During a ceremony last Thursday, Sweden's King Carl XVI Gustaf officially inaugurated the new Kiruna City Hall, which he described will become a “living room” for the relocating town. Centuries of mining began to destabilize the earth around Kiruna, putting the town at risk of collapse. In response to this growing threat, the mining firm Luossavaara-Kiirunavaara (LKAB) proposed to move Kiruna 3 kilometers east.
A team led by Henning Larsen Architects designed the new town hall after they won the competition back in 2013. Named “The Crystal” (or ‘Kristallen‘), the building's design is a tribute to the mining town's history and, as the first building of Kiruna's new city center, it will function as a public focal point for the re-established community.
“The Crystal” took two years to construct. Designed with a circular form that signifies communal focus, the city hall functions as both a civic and social space, says Louis Becker, Henning Larsen Partner and Design Principal. The new design also incorporates the historic 1958 bell tower and the original door handles at the main entrance from Swedish architect Arthur von Schmalensee's original scheme.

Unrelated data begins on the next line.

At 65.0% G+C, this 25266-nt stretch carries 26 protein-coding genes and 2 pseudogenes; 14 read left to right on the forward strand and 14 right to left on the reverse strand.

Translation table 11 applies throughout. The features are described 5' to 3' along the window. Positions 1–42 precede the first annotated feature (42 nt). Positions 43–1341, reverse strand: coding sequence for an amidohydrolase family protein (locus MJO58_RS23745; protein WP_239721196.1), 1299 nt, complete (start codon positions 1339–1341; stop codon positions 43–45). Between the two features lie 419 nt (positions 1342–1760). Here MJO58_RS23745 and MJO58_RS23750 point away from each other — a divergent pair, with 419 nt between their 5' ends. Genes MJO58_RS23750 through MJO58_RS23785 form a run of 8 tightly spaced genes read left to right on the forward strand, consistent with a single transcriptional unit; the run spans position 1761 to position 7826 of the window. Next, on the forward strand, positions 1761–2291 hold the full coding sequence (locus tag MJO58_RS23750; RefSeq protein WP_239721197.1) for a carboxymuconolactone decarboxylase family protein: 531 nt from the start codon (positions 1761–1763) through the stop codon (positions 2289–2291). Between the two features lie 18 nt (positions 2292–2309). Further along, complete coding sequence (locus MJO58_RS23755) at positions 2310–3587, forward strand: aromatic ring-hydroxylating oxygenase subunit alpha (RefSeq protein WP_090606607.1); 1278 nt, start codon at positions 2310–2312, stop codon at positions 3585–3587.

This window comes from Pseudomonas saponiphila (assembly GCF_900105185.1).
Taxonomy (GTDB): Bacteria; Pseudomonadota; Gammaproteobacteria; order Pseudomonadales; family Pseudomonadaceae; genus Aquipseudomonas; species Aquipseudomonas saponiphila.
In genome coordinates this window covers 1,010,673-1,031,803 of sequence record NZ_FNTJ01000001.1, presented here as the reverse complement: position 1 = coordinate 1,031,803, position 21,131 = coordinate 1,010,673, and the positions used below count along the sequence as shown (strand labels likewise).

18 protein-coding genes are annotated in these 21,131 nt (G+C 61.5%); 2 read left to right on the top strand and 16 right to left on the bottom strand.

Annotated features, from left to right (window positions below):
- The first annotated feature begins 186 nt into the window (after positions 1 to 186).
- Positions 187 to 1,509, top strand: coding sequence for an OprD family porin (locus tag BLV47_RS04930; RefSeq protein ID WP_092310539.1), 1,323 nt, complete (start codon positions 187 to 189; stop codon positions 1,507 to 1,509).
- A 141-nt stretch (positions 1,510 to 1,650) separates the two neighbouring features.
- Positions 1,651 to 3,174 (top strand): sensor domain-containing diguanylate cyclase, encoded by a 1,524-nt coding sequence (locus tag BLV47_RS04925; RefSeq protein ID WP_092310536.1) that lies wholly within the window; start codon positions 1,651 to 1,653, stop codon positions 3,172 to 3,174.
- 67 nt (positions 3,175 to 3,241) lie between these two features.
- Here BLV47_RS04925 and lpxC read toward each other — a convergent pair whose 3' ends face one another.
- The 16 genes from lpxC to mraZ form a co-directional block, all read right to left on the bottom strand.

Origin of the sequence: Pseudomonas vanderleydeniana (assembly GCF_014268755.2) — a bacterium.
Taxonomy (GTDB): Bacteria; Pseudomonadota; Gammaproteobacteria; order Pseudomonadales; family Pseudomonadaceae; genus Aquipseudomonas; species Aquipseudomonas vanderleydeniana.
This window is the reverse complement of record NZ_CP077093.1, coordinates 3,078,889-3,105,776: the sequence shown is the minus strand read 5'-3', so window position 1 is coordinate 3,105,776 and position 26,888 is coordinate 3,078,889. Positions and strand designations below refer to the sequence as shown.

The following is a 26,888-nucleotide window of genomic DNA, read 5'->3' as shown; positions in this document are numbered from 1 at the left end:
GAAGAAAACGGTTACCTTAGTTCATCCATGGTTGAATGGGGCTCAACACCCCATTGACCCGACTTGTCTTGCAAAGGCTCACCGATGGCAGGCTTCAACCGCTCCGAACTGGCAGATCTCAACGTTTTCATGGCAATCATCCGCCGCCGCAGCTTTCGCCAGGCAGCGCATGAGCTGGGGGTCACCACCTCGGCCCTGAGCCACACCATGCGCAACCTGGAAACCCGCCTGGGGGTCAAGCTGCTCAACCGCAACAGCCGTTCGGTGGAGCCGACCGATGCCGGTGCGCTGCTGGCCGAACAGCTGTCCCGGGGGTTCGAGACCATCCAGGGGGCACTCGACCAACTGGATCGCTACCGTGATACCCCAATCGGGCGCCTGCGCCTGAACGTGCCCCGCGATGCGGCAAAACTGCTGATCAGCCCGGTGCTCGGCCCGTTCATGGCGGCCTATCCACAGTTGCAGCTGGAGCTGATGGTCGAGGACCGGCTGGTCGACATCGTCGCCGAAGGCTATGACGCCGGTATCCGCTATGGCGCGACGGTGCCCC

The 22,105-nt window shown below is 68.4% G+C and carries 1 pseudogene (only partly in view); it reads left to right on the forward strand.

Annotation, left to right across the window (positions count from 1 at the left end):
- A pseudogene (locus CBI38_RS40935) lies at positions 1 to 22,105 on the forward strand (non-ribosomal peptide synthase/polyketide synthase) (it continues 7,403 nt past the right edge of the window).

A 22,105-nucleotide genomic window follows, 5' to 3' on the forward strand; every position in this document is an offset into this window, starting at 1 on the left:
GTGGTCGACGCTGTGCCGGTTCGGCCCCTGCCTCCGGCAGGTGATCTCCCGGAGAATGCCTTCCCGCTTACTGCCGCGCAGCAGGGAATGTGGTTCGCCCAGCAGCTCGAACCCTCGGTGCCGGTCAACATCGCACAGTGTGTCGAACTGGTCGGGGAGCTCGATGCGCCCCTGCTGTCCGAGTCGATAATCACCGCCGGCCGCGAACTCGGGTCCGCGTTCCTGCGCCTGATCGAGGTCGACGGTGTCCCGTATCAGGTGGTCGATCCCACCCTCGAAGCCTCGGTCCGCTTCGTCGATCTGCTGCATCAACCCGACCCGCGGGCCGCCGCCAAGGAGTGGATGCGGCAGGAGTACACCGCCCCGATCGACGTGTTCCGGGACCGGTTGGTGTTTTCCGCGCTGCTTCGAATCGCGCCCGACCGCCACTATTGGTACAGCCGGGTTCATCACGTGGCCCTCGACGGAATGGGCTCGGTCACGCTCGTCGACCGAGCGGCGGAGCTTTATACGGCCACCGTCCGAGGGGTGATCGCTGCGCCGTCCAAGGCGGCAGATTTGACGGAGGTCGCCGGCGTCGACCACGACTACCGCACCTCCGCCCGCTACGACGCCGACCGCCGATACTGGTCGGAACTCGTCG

The city hall's angular geometry was inspired by iron minerals that are central to the town's identity. The outer building contains office space for the Kiruna Municipality's public departments, while the core is dedicated to social spaces like public exhibition halls, workshops, and meeting rooms.
“Community identity often has real geographic roots,” Becker said in a statement. “We knew that during Kiruna’s relocation, losing a sense of place could be a major challenge to the town’s residents. Our hope is that this town hall is not only an effective seat for the local government, but a space that celebrates Kiruna’s history and establishes an enduring symbol of local identity.”
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